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Sgt. Kyle Brinlee

August 11, 2012

This week’s American Hero is Sgt. Kyle Brinlee of Pryor, Oklahoma.

Kyle served with the 120th Battalion Combat Heavy Engineers of the Oklahoma Army National Guard. He was also the first soldier from the unit to give his life in the war. He was killed in action on May 11, 2004.

At his funeral on May 19, Oklahoma Governor Brad Henry spoke:

“I cannot identify a higher standard of public service than that in which Kyle engaged. He gave his life for all Oklahomans and Americans so we can enjoy our freedom,” Henry said. “I hope we never forget the sacrifice.”

The following information was provided by the Cherokee Phoenix:

Brinlee was killed when an explosive struck the vehicle in which he was riding. His death was the first combat-related death for the Oklahoma National Guard since the Korean War.

After his death, Brinlee was promoted to sergeant and awarded the Bronze Star and Purple Heart, which were presented to his family.

Brinlee joined the Oklahoma National Guard in 2001, one month shy of his graduation from Pryor High School. Though Brinlee went by his stepfather’s last name, he was referred to several times at his funeral service as Brinlee Showler, in recognition of his father Robert’s surname. His mother, Tracy, died last September.

He was deployed to Iraq in February as a member of the 120th Combat Engineer Battalion and was assigned as a carpenter and masonry specialist. The battalion is made up of soldiers from Tahlequah, Stilwell, Okmulgee, Pryor, Wagoner, Muskogee, Okemah, Eufaula and Henryetta and left to prepare for deployment to Iraq last December. They are scheduled to be away from their homes for an estimated 18 months in support of Operation Iraqi Freedom.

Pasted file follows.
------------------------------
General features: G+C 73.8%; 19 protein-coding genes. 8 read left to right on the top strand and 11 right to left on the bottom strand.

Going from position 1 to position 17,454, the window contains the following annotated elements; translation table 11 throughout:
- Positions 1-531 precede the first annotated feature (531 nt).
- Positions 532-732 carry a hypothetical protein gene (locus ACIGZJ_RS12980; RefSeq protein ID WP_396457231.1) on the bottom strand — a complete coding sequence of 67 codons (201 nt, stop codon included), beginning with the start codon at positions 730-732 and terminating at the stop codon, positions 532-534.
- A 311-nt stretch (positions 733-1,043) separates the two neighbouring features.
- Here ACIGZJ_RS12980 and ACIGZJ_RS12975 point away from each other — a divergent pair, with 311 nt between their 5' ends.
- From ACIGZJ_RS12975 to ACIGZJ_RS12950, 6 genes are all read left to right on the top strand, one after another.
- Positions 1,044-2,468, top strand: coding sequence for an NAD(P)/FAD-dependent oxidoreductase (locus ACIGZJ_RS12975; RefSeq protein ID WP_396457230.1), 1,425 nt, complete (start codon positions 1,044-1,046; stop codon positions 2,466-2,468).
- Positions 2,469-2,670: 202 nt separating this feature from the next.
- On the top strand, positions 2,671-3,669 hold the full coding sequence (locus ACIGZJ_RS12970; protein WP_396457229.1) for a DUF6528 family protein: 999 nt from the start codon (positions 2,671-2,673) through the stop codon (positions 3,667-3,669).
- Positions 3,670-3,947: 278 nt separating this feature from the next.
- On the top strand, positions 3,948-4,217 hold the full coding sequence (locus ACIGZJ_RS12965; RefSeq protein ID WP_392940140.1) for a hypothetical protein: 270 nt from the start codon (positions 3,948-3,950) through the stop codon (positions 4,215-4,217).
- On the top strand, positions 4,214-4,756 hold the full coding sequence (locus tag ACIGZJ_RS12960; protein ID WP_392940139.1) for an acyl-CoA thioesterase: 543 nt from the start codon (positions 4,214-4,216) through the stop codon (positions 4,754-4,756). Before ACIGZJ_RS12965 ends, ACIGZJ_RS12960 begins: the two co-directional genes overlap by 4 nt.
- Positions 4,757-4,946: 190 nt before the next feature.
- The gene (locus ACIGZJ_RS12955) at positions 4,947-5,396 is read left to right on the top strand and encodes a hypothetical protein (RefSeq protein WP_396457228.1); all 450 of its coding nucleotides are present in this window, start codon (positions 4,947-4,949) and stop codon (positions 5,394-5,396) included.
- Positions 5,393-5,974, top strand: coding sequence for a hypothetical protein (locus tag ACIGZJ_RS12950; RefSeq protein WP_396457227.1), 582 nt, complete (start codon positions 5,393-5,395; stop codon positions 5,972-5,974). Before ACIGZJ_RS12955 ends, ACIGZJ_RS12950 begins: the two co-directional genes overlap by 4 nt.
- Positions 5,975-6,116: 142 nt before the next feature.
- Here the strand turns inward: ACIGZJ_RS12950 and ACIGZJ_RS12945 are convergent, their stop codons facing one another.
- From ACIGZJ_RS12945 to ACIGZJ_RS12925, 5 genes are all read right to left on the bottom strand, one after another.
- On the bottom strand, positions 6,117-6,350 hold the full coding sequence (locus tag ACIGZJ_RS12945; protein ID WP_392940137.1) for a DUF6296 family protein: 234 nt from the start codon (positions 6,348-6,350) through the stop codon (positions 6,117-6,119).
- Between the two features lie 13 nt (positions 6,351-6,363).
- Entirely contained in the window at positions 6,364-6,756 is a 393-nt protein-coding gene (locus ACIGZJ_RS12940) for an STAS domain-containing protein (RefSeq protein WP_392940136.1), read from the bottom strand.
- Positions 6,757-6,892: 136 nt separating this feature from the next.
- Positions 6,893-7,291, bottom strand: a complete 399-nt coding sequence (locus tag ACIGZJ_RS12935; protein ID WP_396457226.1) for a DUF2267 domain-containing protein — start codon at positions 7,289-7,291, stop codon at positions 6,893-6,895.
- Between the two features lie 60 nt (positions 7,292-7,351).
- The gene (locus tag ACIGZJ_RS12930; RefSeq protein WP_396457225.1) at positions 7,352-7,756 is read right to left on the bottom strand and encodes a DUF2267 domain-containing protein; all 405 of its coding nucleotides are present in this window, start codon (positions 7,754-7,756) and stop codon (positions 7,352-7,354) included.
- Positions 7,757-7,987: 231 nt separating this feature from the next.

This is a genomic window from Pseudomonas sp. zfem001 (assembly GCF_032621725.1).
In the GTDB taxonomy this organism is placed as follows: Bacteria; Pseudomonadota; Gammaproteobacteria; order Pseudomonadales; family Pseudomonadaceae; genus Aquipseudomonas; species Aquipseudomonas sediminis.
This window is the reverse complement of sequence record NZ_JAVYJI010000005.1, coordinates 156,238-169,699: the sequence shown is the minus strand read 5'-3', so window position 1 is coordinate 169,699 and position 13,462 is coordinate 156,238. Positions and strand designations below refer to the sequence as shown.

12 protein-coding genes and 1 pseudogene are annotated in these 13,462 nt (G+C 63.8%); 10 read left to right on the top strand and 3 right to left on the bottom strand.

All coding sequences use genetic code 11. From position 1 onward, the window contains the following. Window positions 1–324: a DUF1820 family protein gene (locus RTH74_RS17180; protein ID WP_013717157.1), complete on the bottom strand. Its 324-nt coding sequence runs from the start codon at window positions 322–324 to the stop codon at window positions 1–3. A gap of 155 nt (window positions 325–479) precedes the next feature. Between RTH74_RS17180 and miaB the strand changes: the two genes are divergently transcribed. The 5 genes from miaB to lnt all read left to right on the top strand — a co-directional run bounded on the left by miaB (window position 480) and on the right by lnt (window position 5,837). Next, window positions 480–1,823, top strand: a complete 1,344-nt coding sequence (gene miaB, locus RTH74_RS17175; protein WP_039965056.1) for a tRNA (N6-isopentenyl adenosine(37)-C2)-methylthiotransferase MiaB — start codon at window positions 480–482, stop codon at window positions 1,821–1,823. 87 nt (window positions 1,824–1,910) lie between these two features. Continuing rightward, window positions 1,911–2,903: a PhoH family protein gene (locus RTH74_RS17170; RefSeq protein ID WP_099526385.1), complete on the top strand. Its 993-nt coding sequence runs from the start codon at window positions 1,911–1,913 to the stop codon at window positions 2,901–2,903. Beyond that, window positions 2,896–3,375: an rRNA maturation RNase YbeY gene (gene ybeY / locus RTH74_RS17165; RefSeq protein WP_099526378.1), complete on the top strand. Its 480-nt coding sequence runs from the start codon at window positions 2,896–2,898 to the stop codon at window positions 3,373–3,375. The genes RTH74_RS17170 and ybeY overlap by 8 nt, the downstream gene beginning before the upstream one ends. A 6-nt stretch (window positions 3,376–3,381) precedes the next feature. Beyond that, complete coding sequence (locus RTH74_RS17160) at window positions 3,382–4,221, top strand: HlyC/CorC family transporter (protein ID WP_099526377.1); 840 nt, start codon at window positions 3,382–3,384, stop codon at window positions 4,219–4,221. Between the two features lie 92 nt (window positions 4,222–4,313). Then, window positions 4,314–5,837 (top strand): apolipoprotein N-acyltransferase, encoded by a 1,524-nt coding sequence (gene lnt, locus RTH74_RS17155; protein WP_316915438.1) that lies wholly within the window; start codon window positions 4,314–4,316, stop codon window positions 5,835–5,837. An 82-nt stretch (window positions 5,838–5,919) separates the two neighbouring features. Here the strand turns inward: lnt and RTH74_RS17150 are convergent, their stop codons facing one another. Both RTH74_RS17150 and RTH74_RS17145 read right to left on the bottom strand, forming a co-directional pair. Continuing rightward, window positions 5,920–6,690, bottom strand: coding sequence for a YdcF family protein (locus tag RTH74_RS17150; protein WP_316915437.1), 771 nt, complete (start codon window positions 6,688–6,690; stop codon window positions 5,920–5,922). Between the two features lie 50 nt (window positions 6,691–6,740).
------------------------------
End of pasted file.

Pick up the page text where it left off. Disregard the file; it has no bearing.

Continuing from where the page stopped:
Originally from Adair, Okla., Brinlee was remembered as a young man who love motorcycles and worked with his stepfather in carpentry. Friends said he was loyal, a great friend and a great man who served his country as well as his family, and who strived to make a difference.

At his funeral, a video screen flashed photographs of Brinlee, providing snapshots of the young soldier’s short life. The video included shots of a smiling boy with a birthday cake, a teenager holding a baseball and football, a young man at the onset of adulthood in his graduation cap and gown, and a soldier in full military uniform.

Flags hung at half-staff throughout Pryor and lined area streets from the high school to the cemetery. Pryor residents, including about 80 Thunderbird Youth Academy students in uniform, watched the funeral procession pass.

At the cemetery, seven soldiers each fired three shots, two buglers blew Taps and the American flag that had draped Brinlee’s casket was folded into a tight triangle.

Today, Kyle lies in rest at Adair Cemetery in Adair, Oklahoma. He is remembered by his hometown as one of their sons. A son who gave his life for the freedom of those he served and those he protected. We remember him as an American Hero.

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